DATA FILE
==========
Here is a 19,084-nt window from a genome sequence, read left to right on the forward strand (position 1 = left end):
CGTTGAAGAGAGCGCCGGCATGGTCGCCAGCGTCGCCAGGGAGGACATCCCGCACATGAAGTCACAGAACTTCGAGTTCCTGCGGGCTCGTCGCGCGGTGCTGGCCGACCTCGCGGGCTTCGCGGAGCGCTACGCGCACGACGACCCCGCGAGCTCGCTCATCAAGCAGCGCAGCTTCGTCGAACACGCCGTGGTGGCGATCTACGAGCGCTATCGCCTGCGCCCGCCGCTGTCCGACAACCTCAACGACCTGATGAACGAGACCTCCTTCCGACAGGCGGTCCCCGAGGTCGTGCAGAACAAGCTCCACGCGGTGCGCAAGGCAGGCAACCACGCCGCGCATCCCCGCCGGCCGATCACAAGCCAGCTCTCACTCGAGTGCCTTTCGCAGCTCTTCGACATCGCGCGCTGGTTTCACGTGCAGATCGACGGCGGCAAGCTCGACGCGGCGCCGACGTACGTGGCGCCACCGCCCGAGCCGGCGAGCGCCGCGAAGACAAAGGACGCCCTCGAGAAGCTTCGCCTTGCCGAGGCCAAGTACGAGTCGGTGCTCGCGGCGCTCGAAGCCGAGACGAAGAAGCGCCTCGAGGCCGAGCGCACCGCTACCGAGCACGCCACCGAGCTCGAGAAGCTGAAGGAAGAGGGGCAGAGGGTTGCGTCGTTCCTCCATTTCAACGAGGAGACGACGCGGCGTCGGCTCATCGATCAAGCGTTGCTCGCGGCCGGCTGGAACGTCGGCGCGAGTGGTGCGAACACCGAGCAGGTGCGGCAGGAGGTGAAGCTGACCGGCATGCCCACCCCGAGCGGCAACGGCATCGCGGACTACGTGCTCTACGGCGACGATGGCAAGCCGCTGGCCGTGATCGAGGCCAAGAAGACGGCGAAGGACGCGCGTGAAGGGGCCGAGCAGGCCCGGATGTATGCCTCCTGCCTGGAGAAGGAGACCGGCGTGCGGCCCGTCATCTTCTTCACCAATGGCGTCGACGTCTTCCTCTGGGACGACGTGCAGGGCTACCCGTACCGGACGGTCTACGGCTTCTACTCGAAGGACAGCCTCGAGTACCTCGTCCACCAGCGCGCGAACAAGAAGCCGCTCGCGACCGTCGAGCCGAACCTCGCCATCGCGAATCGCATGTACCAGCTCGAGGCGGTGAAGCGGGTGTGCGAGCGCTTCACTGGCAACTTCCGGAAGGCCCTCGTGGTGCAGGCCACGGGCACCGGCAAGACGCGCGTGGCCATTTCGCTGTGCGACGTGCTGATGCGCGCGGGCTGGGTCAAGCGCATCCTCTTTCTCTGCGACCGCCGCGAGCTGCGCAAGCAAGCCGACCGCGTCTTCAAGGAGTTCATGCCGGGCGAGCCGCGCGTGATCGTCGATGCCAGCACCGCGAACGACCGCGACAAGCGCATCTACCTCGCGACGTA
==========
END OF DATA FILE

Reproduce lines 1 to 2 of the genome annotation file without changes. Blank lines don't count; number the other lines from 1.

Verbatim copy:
Here is a 19,084-nt window from a genome sequence, read left to right on the forward strand (position 1 = left end):
CGTTGAAGAGAGCGCCGGCATGGTCGCCAGCGTCGCCAGGGAGGACATCCCGCACATGAAGTCACAGAACTTCGAGTTCCTGCGGGCTCGTCGCGCGGTGCTGGCCGACCTCGCGGGCTTCGCGGAGCGCTACGCGCACGACGACCCCGCGAGCTCGCTCATCAAGCAGCGCAGCTTCGTCGAACACGCCGTGGTGGCGATCTACGAGCGCTATCGCCTGCGCCCGCCGCTGTCCGACAACCTCAACGACCTGATGAACGAGACCTCCTTCCGACAGGCGGTCCCCGAGGTCGTGCAGAACAAGCTCCACGCGGTGCGCAAGGCAGGCAACCACGCCGCGCATCCCCGCCGGCCGATCACAAGCCAGCTCTCACTCGAGTGCCTTTCGCAGCTCTTCGACATCGCGCGCTGGTTTCACGTGCAGATCGACGGCGGCAAGCTCGACGCGGCGCCGACGTACGTGGCGCCACCGCCCGAGCCGGCGAGCGCCGCGAAGACAAAGGACGCCCTCGAGAAGCTTCGCCTTGCCGAGGCCAAGTACGAGTCGGTGCTCGCGGCGCTCGAAGCCGAGACGAAGAAGCGCCTCGAGGCCGAGCGCACCGCTACCGAGCACGCCACCGAGCTCGAGAAGCTGAAGGAAGAGGGGCAGAGGGTTGCGTCGTTCCTCCATTTCAACGAGGAGACGACGCGGCGTCGGCTCATCGATCAAGCGTTGCTCGCGGCCGGCTGGAACGTCGGCGCGAGTGGTGCGAACACCGAGCAGGTGCGGCAGGAGGTGAAGCTGACCGGCATGCCCACCCCGAGCGGCAACGGCATCGCGGACTACGTGCTCTACGGCGACGATGGCAAGCCGCTGGCCGTGATCGAGGCCAAGAAGACGGCGAAGGACGCGCGTGAAGGGGCCGAGCAGGCCCGGATGTATGCCTCCTGCCTGGAGAAGGAGACCGGCGTGCGGCCCGTCATCTTCTTCACCAATGGCGTCGACGTCTTCCTCTGGGACGACGTGCAGGGCTACCCGTACCGGACGGTCTACGGCTTCTACTCGAAGGACAGCCTCGAGTACCTCGTCCACCAGCGCGCGAACAAGAAGCCGCTCGCGACCGTCGAGCCGAACCTCGCCATCGCGAATCGCATGTACCAGCTCGAGGCGGTGAAGCGGGTGTGCGAGCGCTTCACTGGCAACTTCCGGAAGGCCCTCGTGGTGCAGGCCACGGGCACCGGCAAGACGCGCGTGGCCATTTCGCTGTGCGACGTGCTGATGCGCGCGGGCTGGGTCAAGCGCATCCTCTTTCTCTGCGACCGCCGCGAGCTGCGCAAGCAAGCCGACCGCGTCTTCAAGGAGTTCATGCCGGGCGAGCCGCGCGTGATCGTCGATGCCAGCACCGCGAACGACCGCGACAAGCGCATCTACCTCGCGACGTA